- - The size of WiredTiger collections is smaller than MMAPv1, with or without compression enabled.
- - WiredTiger supports index-prefix compression, reducing the size of indexes both on disk and loaded in memory.
Most importantly, WiredTiger also enabled MongoDB to begin building support for multi-document transactions. This didn't happen immediately since it was impossible for MongoDB to implement all the changes they planned at once. After 3 years, however, MongoDB will soon release v4.2, which will support transactions in a sharded deployment.
MongoDB Evolution Path to Transaction
When a developer faces a new paradigm, like a shift from SQL to NoSQL databases, he can use it to help his work processes or he can have one of two negative responses: either the developer resists new challenges (a defensive reaction to change) and thinks that the new paradigm does not work for his case, or else he uses the new paradigm in the wrong way. I have seen some cases where a developer was using MongoDB as a database for an application where the data was too related to be used in a non-relationship database, which meant he had to increase his code's complexity to ensure the consistency of the relationships.
In another case, the developer was trying to create his data model, using an NoSQL document-oriented database, by thinking about it in terms of an SQL relationship database. In some cases, this approach can work, but the best approach is to have a whole new perspective about the application and understand how it makes the most sense to build the model relationships, when necessary, using inner documents or soft constraints (identifiers). In this case also, if the developer used the new paradigm in the way it was intended to be used, his experience would have been much more positive.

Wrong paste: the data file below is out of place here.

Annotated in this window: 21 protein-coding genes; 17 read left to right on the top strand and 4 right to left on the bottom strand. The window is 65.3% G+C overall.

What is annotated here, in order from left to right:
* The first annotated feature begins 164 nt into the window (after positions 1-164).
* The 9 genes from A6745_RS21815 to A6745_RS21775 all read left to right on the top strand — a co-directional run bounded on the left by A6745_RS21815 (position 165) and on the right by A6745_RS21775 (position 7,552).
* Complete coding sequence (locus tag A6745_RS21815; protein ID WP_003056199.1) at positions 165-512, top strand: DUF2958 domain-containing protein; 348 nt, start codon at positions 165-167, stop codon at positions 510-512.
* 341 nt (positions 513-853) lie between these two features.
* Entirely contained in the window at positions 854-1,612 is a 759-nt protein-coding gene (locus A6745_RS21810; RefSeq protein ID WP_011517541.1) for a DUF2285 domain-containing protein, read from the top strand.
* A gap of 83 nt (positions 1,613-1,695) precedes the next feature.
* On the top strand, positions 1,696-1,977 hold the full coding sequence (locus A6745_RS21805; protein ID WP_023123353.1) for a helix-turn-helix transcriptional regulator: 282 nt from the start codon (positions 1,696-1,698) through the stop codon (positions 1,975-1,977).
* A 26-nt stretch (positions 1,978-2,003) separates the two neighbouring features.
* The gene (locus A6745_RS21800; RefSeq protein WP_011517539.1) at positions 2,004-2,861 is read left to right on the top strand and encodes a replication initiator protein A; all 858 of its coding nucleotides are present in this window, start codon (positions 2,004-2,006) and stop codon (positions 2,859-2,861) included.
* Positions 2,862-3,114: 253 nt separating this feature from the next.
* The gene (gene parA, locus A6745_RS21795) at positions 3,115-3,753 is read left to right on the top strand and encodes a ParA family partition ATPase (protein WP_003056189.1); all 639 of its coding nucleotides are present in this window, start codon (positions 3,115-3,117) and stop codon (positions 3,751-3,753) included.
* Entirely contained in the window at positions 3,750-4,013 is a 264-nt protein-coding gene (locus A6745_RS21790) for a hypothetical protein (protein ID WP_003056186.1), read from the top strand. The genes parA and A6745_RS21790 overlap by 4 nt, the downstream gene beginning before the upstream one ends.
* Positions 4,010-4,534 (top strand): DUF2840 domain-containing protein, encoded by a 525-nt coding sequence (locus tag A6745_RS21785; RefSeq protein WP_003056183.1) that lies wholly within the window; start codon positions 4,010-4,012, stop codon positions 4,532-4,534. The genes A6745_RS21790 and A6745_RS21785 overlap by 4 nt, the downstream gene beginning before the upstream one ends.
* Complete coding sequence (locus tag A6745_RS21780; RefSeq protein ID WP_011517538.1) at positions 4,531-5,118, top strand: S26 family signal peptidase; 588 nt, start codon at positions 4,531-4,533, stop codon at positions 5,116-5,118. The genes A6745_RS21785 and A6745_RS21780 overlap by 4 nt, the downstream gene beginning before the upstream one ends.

This is what happened to some developers who tried to use MongoDB: the first MongoDB version releases faced many critiques because they didn't have certain features that developers were used to having with SQL databases, such as join operations and transactions; there were also complaints about its Map/Reduce performance. Some users didn't like the new paradigm of the NoSQL document-oriented database in general.
It's important for developers to realize that 1) sometimes adapting to a new model can bring positive change and 2) MongoDB has listened to user critiques and has worked hard to resolve them. MongoDB has evolved a lot in the last years for the better. Not only will it support multi-document transactions, but it also has other features, such as the Aggregate pipeline, which allows users to aggregate data in a flexible way that performs better than Map/Reduce. While MongoDB can still improve, it's certainly headed in the right direction, and many developers can benefit from using it.
I believe that transactions will make MongoDB the best choice of a wide range of new applications -- apps that require “all-or-nothing” execution. MongoDB's new version release will allow developers to evolve their current applications to the transactional paradigm, or at least give them the option to choose whether or not they want to use transactions.